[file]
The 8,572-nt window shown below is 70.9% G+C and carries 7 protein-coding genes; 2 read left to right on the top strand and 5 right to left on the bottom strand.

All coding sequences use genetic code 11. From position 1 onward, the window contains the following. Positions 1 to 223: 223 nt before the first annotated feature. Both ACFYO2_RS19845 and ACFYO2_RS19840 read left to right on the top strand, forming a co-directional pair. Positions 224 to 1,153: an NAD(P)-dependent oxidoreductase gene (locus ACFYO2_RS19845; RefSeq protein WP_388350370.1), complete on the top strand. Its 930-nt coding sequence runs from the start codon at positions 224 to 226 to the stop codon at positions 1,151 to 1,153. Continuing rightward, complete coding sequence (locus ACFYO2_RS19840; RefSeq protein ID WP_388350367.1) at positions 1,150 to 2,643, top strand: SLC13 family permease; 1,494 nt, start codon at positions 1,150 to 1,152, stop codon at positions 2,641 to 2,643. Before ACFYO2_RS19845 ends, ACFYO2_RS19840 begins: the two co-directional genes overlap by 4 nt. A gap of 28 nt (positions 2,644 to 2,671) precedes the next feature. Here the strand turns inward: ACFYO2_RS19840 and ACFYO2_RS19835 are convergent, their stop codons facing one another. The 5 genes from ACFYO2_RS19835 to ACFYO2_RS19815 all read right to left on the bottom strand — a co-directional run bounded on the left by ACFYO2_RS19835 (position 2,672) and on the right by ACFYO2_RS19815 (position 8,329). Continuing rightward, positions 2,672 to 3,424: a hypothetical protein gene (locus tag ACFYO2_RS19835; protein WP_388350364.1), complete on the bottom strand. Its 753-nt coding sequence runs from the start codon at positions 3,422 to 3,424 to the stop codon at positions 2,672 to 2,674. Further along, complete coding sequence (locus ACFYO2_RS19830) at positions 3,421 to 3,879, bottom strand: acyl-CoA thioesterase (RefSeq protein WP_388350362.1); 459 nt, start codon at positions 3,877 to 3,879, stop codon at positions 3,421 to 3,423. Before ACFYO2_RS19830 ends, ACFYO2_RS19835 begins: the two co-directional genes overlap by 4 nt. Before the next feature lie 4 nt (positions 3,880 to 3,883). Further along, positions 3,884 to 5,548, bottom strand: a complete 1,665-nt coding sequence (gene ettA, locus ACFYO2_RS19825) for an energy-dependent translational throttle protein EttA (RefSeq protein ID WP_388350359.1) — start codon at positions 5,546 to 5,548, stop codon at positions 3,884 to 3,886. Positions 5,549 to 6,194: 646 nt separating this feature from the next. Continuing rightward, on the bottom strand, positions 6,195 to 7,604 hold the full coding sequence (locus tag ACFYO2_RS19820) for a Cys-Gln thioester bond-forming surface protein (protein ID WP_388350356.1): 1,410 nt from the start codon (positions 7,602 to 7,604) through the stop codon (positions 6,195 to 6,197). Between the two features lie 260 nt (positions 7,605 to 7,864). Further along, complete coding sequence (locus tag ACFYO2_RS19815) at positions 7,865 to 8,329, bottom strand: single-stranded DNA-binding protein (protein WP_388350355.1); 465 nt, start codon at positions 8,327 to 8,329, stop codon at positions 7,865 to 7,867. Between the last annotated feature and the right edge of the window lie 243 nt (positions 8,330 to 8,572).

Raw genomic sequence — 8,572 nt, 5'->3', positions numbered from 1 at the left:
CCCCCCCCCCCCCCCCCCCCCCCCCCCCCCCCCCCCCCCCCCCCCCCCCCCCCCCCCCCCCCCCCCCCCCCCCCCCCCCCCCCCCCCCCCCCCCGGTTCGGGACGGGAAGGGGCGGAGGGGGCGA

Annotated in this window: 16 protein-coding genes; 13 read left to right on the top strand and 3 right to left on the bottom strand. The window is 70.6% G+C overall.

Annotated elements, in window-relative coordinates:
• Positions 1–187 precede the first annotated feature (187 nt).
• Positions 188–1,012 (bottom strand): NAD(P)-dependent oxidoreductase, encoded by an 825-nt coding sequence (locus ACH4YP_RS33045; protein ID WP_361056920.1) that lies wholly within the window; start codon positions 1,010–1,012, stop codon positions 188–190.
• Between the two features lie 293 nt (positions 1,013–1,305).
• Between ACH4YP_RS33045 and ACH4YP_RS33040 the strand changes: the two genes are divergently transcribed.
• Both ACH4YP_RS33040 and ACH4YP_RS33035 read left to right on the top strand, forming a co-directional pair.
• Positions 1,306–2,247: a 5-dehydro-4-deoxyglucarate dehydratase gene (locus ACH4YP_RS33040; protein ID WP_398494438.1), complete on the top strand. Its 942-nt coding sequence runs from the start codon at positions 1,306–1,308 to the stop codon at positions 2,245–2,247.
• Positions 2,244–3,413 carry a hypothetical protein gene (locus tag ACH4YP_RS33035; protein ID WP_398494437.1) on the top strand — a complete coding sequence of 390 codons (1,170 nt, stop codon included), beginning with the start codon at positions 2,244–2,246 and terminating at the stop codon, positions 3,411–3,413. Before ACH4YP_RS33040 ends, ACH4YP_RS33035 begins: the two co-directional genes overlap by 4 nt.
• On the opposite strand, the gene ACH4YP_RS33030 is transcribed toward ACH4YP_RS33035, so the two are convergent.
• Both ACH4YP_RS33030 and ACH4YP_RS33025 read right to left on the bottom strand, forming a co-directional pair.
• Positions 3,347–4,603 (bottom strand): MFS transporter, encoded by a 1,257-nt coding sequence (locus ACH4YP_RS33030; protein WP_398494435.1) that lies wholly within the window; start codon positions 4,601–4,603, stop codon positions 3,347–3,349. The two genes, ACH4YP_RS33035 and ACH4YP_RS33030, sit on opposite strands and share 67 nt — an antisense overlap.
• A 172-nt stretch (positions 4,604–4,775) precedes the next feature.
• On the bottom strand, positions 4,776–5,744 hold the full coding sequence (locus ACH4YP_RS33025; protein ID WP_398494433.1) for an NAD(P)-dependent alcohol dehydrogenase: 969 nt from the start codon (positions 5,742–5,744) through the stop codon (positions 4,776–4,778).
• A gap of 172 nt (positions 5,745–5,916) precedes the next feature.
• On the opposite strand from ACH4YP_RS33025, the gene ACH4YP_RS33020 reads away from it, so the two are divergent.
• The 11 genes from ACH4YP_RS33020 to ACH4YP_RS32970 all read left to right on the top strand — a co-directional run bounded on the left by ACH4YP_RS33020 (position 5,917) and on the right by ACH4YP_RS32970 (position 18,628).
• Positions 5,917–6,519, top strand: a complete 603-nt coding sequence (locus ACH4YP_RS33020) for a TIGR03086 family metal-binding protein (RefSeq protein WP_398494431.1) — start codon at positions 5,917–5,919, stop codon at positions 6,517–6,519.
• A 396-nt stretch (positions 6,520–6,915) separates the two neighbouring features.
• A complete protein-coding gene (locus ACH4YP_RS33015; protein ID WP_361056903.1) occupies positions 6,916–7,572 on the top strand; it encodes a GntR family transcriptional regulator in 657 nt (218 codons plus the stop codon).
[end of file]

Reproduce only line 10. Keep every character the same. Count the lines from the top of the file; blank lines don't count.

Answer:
• Between ACH4YP_RS33045 and ACH4YP_RS33040 the strand changes: the two genes are divergently transcribed.